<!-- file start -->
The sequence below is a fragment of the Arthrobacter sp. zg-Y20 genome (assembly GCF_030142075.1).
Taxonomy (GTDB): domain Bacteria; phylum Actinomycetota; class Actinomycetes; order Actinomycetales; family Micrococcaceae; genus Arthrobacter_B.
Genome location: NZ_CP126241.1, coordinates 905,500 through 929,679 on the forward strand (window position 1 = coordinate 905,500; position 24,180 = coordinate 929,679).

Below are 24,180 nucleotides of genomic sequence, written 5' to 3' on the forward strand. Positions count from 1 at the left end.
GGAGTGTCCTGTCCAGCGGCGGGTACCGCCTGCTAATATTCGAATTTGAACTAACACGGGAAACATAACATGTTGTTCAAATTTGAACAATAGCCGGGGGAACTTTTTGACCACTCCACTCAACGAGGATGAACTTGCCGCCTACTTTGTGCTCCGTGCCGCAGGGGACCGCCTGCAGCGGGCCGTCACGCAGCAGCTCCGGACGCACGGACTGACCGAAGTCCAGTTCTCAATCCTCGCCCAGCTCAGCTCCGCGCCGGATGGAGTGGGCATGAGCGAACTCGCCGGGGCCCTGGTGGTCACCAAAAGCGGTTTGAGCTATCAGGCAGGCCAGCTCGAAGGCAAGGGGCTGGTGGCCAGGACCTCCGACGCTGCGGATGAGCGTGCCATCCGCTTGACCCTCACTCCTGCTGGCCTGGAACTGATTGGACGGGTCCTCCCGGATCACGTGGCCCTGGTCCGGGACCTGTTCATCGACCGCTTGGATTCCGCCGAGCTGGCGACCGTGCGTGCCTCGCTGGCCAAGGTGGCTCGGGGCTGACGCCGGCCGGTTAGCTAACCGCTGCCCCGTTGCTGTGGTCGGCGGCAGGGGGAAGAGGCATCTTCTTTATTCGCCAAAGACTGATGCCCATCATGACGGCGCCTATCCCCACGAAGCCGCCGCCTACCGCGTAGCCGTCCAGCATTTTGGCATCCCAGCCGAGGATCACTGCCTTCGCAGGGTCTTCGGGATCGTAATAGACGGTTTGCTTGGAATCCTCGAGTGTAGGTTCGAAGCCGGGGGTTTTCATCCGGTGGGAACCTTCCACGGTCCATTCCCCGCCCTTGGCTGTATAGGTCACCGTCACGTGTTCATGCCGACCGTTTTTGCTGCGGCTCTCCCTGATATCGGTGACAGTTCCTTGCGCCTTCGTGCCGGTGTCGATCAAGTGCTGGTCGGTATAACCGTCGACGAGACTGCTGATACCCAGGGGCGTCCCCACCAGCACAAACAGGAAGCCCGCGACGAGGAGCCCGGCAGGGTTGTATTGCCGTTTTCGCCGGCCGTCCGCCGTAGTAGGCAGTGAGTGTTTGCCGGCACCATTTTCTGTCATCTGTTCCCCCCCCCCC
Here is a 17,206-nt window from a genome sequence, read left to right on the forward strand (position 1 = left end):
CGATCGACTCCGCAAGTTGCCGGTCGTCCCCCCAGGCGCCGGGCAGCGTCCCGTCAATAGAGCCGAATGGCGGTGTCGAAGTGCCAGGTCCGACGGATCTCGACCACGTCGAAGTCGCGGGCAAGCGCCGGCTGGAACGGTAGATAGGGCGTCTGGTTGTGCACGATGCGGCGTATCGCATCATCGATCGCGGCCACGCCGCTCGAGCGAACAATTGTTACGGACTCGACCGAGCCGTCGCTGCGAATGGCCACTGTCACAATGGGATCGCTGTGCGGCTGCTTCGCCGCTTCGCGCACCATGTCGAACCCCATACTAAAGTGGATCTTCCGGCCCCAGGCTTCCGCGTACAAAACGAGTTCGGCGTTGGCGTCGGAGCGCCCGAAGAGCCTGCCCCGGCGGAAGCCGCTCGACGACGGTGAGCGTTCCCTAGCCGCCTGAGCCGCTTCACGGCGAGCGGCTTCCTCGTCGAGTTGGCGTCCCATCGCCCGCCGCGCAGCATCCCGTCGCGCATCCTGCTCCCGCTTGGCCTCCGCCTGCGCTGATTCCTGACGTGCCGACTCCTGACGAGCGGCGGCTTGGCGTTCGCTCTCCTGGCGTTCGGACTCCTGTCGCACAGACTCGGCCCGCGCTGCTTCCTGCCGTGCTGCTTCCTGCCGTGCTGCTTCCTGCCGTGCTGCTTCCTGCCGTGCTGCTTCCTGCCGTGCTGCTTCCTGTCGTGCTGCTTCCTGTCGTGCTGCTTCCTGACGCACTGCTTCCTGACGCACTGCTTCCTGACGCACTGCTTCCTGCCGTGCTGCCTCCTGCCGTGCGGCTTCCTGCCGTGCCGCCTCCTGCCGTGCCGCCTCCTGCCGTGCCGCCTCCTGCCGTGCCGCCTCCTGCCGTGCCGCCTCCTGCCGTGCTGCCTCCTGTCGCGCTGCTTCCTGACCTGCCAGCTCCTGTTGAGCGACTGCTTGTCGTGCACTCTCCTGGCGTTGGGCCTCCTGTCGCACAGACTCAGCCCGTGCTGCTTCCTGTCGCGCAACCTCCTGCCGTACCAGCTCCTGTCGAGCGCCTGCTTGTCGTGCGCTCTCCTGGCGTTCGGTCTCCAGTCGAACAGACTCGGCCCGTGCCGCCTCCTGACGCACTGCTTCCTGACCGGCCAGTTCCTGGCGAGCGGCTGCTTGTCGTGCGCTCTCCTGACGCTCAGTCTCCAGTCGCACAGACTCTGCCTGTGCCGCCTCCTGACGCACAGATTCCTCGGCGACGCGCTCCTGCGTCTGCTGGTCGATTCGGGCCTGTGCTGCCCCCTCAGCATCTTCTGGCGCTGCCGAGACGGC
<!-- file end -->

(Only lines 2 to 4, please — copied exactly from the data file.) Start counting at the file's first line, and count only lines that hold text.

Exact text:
Taxonomy (GTDB): domain Bacteria; phylum Actinomycetota; class Actinomycetes; order Actinomycetales; family Micrococcaceae; genus Arthrobacter_B.
Genome location: NZ_CP126241.1, coordinates 905,500 through 929,679 on the forward strand (window position 1 = coordinate 905,500; position 24,180 = coordinate 929,679).

Below are 24,180 nucleotides of genomic sequence, written 5' to 3' on the forward strand. Positions count from 1 at the left end.